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Re: Charging frequency

Mon May 22, 2017 10:07 am

Interesting facts... Thank you for your knowledge.

I think your statements also supports my feelings that the Leaf is the best value for a person that drives the car 24 hours/ day while the battery is young... The occasional driver does not get good use of batter price/ mile......

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Re: Charging frequency

Wed May 24, 2017 5:30 am

2k1Toaster wrote:
DaveinOlyWA wrote:
hyperionmark wrote:I believe you, but what is the reasoning? Seems like every other degradation variable is based around time and heat. This seems independent of those things. Just trying to learn more.

your statement implies that jackrabbit starts create no heat. Or is it no "significant" heat. So the question becomes "What is significant?"

I have to say that is a question I cannot answer since nearly everything we see here is highly filtered based on what the poster deemed important. There seems to be dozens of ideologies on that .

I have been a long time fan of neutral driving. Started waaaay before the LEAF arrived. It is a "very" small fan club, especially here. But it is essentially "no strings attached" miles. Since the traction pack is all but removed during neutral, its a win win. In my situation, sometimes regen is not the best option. (In reality, it should be avoided as much as possible along with brake usage)

But many here feel likes its some sort of safety issue. I have yet to hear a good or even logical explanation why. So its all about familiarity and comfort. Should you use neutral? That is up to you.

But lets look at another perspective; Regen is putting power into the battery at greatly varying rates and barring super high heat, its max is nearly QC speeds but at a higher SOC (only true in 24 kwh packs. This restriction is removed for 30 Kwh packs)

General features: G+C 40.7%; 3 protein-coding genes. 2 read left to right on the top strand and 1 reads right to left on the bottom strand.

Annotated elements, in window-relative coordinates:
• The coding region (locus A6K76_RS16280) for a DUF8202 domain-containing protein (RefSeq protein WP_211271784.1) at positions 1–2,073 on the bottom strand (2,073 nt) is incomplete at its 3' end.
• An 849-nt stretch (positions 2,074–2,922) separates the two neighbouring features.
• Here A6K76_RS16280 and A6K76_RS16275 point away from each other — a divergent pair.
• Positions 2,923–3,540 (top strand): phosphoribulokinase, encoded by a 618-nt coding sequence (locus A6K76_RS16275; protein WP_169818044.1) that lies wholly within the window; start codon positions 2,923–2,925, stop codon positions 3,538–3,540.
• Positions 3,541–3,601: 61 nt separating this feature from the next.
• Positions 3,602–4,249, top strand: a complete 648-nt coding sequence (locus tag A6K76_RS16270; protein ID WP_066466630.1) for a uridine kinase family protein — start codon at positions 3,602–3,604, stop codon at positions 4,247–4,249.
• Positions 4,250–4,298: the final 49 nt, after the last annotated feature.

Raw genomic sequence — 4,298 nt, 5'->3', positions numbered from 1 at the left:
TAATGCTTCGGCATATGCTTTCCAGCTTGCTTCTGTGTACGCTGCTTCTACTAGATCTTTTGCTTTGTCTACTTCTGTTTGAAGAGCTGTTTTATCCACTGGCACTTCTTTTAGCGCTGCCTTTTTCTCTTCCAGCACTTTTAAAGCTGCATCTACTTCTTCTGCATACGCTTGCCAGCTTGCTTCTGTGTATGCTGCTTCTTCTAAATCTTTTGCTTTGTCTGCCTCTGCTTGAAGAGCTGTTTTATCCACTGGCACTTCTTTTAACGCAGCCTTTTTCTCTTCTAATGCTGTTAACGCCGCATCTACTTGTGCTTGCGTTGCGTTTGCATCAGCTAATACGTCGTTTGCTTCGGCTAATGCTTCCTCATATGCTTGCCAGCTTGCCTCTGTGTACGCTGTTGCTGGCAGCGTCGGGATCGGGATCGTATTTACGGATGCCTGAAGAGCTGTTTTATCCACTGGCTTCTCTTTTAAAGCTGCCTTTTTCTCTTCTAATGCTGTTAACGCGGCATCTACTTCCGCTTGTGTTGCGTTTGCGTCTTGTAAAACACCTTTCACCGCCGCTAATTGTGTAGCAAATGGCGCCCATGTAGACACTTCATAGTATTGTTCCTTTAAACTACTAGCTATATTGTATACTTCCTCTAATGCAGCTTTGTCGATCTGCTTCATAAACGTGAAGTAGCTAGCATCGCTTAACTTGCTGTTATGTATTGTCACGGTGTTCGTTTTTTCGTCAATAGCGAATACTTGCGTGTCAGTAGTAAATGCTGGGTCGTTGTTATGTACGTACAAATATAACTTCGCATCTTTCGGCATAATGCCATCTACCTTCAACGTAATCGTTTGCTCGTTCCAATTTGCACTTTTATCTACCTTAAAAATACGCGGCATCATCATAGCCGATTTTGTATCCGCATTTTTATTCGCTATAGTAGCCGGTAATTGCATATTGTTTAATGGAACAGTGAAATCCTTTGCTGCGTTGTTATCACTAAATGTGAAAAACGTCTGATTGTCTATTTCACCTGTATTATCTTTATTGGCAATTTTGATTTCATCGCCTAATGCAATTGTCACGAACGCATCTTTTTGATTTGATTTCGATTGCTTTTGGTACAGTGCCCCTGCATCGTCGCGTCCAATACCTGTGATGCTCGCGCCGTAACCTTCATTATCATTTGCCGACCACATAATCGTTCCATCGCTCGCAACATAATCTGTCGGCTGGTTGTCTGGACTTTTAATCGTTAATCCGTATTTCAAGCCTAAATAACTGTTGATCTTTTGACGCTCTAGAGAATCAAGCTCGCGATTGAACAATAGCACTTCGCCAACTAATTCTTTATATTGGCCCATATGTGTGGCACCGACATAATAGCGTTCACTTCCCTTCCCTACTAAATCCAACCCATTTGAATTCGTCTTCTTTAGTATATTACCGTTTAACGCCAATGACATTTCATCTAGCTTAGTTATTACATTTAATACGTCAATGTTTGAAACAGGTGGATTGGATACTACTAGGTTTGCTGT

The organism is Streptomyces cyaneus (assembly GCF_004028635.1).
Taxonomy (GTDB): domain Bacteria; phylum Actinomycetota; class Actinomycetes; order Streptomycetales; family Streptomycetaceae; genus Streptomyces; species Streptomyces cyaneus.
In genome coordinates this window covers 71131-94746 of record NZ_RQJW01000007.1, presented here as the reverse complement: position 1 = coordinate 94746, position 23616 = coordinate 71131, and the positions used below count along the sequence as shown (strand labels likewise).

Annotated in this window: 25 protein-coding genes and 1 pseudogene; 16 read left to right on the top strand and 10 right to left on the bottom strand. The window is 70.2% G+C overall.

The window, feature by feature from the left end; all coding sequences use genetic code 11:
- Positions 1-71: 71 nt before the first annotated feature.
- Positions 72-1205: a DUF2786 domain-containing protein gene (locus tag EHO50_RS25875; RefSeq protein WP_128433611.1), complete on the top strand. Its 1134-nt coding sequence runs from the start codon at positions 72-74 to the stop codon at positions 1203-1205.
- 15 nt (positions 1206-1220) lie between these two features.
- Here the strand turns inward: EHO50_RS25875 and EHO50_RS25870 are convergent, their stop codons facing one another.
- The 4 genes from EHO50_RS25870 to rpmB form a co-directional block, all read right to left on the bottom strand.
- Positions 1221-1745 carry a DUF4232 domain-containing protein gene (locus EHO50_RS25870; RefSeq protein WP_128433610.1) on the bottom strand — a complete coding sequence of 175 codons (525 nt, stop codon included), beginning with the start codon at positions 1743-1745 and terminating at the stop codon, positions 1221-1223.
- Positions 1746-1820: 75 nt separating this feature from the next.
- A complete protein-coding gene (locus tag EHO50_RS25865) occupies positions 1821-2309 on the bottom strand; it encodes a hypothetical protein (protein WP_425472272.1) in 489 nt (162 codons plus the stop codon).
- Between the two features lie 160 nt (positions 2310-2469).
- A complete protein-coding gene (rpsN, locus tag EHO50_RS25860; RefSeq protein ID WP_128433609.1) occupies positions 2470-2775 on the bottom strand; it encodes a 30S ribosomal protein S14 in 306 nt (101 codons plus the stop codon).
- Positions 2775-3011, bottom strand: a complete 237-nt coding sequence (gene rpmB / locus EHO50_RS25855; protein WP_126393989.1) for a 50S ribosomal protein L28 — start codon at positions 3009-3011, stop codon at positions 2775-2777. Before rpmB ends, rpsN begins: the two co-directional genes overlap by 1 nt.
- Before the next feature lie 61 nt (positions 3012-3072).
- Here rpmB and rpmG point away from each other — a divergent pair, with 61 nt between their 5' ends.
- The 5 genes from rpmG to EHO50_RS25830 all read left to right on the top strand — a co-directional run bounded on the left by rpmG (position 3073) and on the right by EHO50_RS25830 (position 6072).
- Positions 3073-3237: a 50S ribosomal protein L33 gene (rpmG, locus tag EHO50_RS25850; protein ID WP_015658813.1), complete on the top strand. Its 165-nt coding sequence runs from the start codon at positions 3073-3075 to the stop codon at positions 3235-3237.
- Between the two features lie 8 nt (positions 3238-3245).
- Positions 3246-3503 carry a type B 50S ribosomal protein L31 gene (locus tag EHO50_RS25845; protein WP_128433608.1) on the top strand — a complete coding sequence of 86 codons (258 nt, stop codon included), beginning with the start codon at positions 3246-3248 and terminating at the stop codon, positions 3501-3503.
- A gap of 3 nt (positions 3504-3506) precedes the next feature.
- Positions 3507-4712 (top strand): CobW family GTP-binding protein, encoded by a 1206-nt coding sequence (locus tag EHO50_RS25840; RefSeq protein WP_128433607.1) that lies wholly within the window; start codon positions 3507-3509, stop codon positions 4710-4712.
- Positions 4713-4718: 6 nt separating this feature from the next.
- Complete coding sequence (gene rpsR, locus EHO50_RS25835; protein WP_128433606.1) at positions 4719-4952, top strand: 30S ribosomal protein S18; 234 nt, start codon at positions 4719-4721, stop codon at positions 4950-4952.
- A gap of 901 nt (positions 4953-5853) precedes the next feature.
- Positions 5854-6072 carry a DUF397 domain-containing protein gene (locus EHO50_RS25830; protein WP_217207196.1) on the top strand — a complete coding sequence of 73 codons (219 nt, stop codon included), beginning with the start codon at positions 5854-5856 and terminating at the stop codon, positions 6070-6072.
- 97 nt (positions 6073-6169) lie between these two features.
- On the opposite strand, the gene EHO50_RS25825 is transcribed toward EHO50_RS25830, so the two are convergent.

So we have regen at an elevated power level that is NOT available during a regular, monitored, controlled QC beyond a similar SOC, right?

Well, jackrabbit starts are "exactly" the same but mirrored. Same components, just running backwards so to speak. Charge out instead of charge in, every step essentially the same but reversed. Again, MUCH higher currents and nearly unrestricted. Why is this? Driveability obviously. Who wants to drive a slug?

But nothing is free (except driving in neutral! 8-) ) so we have compromises. These compromises caused too much degradation too fast so the power was tweaked. IOW, slightly less power off the time. a few more milliseconds added to the power ramp up. Pretty minor stuff really. Some noticed, I didn't simply cause I knew it was a trade off and didn't need it all that much. Not lucky enough to be first at the light (probably based on my perception that red lights are only pink for the first 3 seconds... :roll: )

What was probably a better solution was putting in more modules to distribute the load. Now many here will say it doesn't make a difference but for no other reason than to justify their behavior because in reality, no one knows for sure and definitely cannot quantify the effect.

But the key thing is that its only my supposition. I have no proof and my logic, in most cases, only works for me.

To add some science to this, you should reconsider what charge-time and discharge-time do to lithium based cells. Look up couloumbic efficiency as it relates to lithium batteries. A battery that is slowly charged and discharged spends more time oxidizing the electrolyte than one that is charged and discharged quickly. Assuming the same temperature charging/discharging slowly is actually worse than than charging/discharging quickly because it spends less time in the charge/discharge zones.

Jackrabbit starts (high C discharge, short time period) coupled with gliding where you have minimal charge in/out could be construed as having the best battery health. It is very low in efficiency with EVs but should be good.

Just injecting some science.

You realize that you are talking to someone who does most of their charging @ more than 40 KW, right?